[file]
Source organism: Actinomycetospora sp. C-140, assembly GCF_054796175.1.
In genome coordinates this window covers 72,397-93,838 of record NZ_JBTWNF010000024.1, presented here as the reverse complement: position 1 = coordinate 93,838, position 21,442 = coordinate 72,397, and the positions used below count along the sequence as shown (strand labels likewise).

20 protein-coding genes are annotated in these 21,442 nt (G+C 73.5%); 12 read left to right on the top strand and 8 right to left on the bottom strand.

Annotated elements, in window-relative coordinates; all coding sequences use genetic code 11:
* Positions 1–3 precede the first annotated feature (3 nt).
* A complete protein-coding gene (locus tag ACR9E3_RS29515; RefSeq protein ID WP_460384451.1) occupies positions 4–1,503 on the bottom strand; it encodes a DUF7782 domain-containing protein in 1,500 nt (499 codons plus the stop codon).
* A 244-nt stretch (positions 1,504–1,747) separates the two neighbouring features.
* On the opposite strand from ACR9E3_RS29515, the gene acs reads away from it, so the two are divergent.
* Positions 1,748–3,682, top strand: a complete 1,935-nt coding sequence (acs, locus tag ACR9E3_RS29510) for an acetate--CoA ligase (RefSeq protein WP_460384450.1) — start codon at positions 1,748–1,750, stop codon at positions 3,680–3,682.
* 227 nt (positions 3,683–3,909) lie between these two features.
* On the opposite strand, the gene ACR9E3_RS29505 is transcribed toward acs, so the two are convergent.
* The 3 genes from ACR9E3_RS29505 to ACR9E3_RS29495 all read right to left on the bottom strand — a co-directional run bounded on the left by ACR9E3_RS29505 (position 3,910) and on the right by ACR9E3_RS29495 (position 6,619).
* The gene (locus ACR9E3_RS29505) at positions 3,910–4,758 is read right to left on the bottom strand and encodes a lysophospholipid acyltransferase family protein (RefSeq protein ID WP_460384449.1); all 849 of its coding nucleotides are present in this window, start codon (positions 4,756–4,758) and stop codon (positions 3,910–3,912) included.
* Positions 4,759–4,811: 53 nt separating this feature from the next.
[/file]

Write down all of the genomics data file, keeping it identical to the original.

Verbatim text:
Source organism: Actinomycetospora sp. C-140, assembly GCF_054796175.1.
In genome coordinates this window covers 72,397-93,838 of record NZ_JBTWNF010000024.1, presented here as the reverse complement: position 1 = coordinate 93,838, position 21,442 = coordinate 72,397, and the positions used below count along the sequence as shown (strand labels likewise).

20 protein-coding genes are annotated in these 21,442 nt (G+C 73.5%); 12 read left to right on the top strand and 8 right to left on the bottom strand.

Annotated elements, in window-relative coordinates; all coding sequences use genetic code 11:
* Positions 1–3 precede the first annotated feature (3 nt).
* A complete protein-coding gene (locus tag ACR9E3_RS29515; RefSeq protein ID WP_460384451.1) occupies positions 4–1,503 on the bottom strand; it encodes a DUF7782 domain-containing protein in 1,500 nt (499 codons plus the stop codon).
* A 244-nt stretch (positions 1,504–1,747) separates the two neighbouring features.
* On the opposite strand from ACR9E3_RS29515, the gene acs reads away from it, so the two are divergent.
* Positions 1,748–3,682, top strand: a complete 1,935-nt coding sequence (acs, locus tag ACR9E3_RS29510) for an acetate--CoA ligase (RefSeq protein WP_460384450.1) — start codon at positions 1,748–1,750, stop codon at positions 3,680–3,682.
* 227 nt (positions 3,683–3,909) lie between these two features.
* On the opposite strand, the gene ACR9E3_RS29505 is transcribed toward acs, so the two are convergent.
* The 3 genes from ACR9E3_RS29505 to ACR9E3_RS29495 all read right to left on the bottom strand — a co-directional run bounded on the left by ACR9E3_RS29505 (position 3,910) and on the right by ACR9E3_RS29495 (position 6,619).
* The gene (locus ACR9E3_RS29505) at positions 3,910–4,758 is read right to left on the bottom strand and encodes a lysophospholipid acyltransferase family protein (RefSeq protein ID WP_460384449.1); all 849 of its coding nucleotides are present in this window, start codon (positions 4,756–4,758) and stop codon (positions 3,910–3,912) included.
* Positions 4,759–4,811: 53 nt separating this feature from the next.